Every day, the American Academy of Ophthalmology estimates 2,000 employees incur work related eye injuries. The fact is that particles of any size can become tiny projectiles ready to penetrate the your eye, and eye injuries can happen in any work environment. In fact, a few years ago an office worker learned this firsthand when he sustained a papercut on his eye – which is as horrifying as it sounds. Fortunately most injuries are not serious, but the risk of permanent loss of vision exists in almost 20% of all eye related accidents. Three out of every five workers who sustains an eye injury on the job were not wearing adequate eye protection. Many of these workers report that they believed protection was not required for the job, or that they thought they had adequate eye protection. An experienced Safety Supervisor can educate workers on the Personal Protective Equipment required to safely do their job. The type of safety eye protection you should wear depends on the hazards in your workplace.

Protection from Impact Hazards:

The most common eye hazards in field are Impact Hazards. OSHA advises that while workers are in an environment with flying objects such as large chips, fragments, particles, sand and dirt, they wear protection that surrounds the eye. Prescription eyeglasses and sunglasses do not provide enough protection.

  • Spectacles – Primary protectors to shield the eyes from a variety of impact hazards.
  • Goggles – Primary protectors to shield the eyes against flying fragments, objects, large chips, and particles.
  • Face Shields – Secondary protectors to protect the entire face against exposure to impact hazards.

Accidents happen on the job site, so it’s important for workers to know a few basic ways to treat injuries.

  • Don’t try to remove anything embedded in the eye. You could cause more damage.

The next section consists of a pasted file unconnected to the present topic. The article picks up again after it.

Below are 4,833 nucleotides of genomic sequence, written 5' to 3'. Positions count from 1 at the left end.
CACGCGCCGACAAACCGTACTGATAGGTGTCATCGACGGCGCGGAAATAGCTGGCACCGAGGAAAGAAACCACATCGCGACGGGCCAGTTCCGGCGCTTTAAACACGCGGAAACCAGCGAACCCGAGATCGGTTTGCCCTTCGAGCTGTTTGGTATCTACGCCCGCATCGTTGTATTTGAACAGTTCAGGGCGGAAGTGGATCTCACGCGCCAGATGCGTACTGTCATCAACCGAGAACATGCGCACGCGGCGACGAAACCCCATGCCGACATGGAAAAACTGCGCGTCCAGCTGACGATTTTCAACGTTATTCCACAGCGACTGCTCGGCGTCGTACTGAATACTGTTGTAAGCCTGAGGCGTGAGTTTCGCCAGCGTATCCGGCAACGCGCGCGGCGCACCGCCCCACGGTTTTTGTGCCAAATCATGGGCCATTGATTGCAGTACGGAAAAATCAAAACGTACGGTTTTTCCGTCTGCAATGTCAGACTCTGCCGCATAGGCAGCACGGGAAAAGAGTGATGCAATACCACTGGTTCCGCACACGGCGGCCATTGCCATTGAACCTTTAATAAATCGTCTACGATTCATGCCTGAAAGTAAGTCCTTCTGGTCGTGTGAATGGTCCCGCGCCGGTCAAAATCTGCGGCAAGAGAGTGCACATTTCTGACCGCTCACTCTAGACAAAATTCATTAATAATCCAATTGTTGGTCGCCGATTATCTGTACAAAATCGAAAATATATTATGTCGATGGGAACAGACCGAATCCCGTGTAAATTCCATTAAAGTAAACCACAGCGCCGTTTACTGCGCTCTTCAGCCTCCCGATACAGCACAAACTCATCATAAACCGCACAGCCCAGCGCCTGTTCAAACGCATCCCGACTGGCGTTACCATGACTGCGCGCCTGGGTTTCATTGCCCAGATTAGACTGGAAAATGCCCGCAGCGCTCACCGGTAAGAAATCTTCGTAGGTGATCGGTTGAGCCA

• Don’t pull or squeeze the eye. Cover it and get medical attention immediately.

Protection from Heat Hazards:

The Splash of molten metal, hot sparks from welding, heat related injuries can occur when workers are exposed to high temperatures.

  • Spectacles – Primary protectors to shield the eyes from a variety of heat hazards.
  • Goggles – Primary protectors to shield the eyes from a variety of heat hazards.
  • Face Shields – Secondary protectors to protect the entire face from a variety of heat hazards.

Also, choosing PPE with anti-fog coating can increase visibility and safety while working in environments in high-heat situations.

Protection from Chemical Hazards:

Splash, fumes, vapors and irritating mists commonly occur in acid and chemical handling, degreasing, plating and working with blood. OSHA Recommends:

  • Goggles – Primary protectors to shield the eyes against liquid or chemical splash, irritating mists, vapors, and fumes.
  • Face Shields – Secondary protectors intended to protect the entire face against exposure to chemical hazards.

If you are exposed to dangerous chemicals there are a few tips that can help alleviate irritation and hopefully reduced the effects of your exposure.

  • I know it’s instinct, but don’t squeeze your eyes shut. Hold them open with thumb and index finger.
  • Find an eyewash station and flood eyes with cool, clean water for 15-20 minutes.
  • Get medical attention immediately. Have the chemical container and its label available for evaluation.
  • Don’t use another chemical to neutralize the spilled chemical.

Protection from Dust Hazards:

Harmful dust commonly created by woodworking, buffing and dusty conditions. OSHA Recommends:

  • Goggles – Primary protectors to protect the eyes against a variety of airborne particles and harmful dust.

Protection from Optical Radiation Hazards:

Choosing the correct filter for your helmet depends on the task, the intensity of visible light and radiant energy produced by welding operations varies. “Welders Flash” is a painful inflammation to the outer layer of the cornea, and it occurs when workers are exposed to ultraviolet light from welding operations.

  • Consider the intensity of the light or heat. Then, select lenses and/or filters that provide protection while allowing the task to be completed. When selecting filter lenses, begin a shade too dark to see the welding zone. Then try lighter shades until one allows a sufficient view of the welding zone without going below the minimum protective shade.

Ensure a Proper Fit

It’s not enough to just wear eye protection, you need to make sure that the eye protection correctly fits your face to provide complete protection. Safety glasses should rest firmly on top of the nose and close to your face. Safety glasses should have a three-point fit, meaning the frame should touch the face in three places – at the nose bridge and behind each ear. Temples should wrap around the head, with slight pressure behind the ear, not above the ear.

 

CDC

American Academy of Ophthalmology

OSHA